By air

Adolfo Suarez Madrid-Barajas airport is one of the main airports in Spain. In terms of infrastructure, equipment, resources and air traffic, it is the most important air hub in Spain and the fourth in Europe.

It is just 13 km away from the city, and access to it by public transportation is one of the quickest and easiest to use in the world: besides bus or taxi, travellers may take the Metro, offering easy and frequent connections to the city centre.

A taxi ride from the airport to the congress venue (IFEMA) takes about 10 minutes and costs around 20 euros.

Adolfo Suarez Madrid-Barajas airport serves over 166 destinations and is the main European air hub for Latin America. Major airlines, including low cost airlines, are operating from and to this airport.

Since the inauguration of the new terminal in 2006, its capacity increased to 70 million passengers a year. The new terminal building was designed by Richard Rodgers and Lamela and it has received the Stirling Architecture Award.

Getting around in Madrid


Currently, there are twelve metro lines and three Metro Ligero (tramway) lines. The metro line number 8 or pink line (Nuevos Ministerios – Airport T4) connects the city to the Adolfo Suarez Madrid-Barajas airport in approximately 12 minutes and to Madrid’s Trade Fair grounds (IFEMA).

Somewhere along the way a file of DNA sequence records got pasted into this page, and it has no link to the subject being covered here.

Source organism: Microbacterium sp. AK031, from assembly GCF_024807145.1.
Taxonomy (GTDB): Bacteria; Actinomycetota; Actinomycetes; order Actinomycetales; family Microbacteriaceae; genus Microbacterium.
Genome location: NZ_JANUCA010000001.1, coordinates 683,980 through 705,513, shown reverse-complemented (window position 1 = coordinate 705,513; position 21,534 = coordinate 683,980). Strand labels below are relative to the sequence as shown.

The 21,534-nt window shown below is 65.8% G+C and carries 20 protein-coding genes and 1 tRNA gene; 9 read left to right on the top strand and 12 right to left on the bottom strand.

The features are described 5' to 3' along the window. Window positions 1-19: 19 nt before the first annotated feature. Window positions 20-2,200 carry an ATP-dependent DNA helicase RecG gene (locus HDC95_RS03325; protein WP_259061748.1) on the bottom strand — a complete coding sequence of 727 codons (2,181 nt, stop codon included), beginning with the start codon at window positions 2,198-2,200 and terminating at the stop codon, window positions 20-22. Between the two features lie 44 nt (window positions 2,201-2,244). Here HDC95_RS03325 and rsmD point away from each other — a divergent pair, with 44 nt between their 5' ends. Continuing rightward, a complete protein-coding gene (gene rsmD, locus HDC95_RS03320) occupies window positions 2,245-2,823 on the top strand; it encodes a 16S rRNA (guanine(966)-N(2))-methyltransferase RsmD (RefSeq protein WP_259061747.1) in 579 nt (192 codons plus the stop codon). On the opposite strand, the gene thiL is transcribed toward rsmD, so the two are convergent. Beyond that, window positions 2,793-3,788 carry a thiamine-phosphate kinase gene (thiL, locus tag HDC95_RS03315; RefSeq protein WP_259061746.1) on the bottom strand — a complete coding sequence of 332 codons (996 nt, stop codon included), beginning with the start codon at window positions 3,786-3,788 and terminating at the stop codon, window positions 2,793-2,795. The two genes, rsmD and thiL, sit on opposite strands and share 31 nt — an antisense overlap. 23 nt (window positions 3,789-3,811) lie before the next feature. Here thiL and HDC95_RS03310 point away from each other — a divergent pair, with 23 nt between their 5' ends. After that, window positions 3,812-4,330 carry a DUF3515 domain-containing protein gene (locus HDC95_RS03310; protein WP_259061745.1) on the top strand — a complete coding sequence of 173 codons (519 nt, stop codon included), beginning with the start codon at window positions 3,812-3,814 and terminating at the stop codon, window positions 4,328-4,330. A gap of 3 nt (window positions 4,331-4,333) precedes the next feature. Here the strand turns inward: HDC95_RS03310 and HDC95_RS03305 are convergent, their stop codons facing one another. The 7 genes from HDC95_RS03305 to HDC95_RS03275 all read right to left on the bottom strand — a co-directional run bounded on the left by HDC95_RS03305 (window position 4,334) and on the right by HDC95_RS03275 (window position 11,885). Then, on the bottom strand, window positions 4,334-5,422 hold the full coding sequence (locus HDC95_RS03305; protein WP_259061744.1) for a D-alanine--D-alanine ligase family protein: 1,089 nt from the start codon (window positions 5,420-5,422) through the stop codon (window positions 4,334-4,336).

The metro stop at IFEMA is called "Feria de Madrid” located at the South Entrance of the IFEMA.


Madrid has an extensive city bus network, run by the company Empresa Municipal de Transporte (EMT), which covers the whole city. All the vehicles are air-conditioned and equipped with WiFi. Madrid’s buses have special facilities for disabled access. Although main streets have dedicated bus lanes, buses can be slow during rush hour.

Line number 112 running from Mar de cristal to Barrio aeropuerto stops at the IFEMA. Get out at "Partenon - Campo de la Naciones".


Taxis in Madrid are white with a diagonal red band on their front door bearing the emblem of the city. They have a green light that is on when they are free. To hail a taxi all you need to do is raise your hand.

There are also several taxi ranks around the city, indicated by a blue sign with a white letter ‘T’. Taxis must be taken from the corresponding ranks at railway and bus stations and at the airport. Throughout the rest of the city they can be easily stopped on the street.

With over 15600 taxis in Madrid, finding a free one on any of the city’s main streets is rarely difficult. Journeys are usually paid for in cash although more and more taxis accept credit cards.

Prices are quite reasonable, considering that a one-way trip from the city centre to the airport costs around 20-25 euros.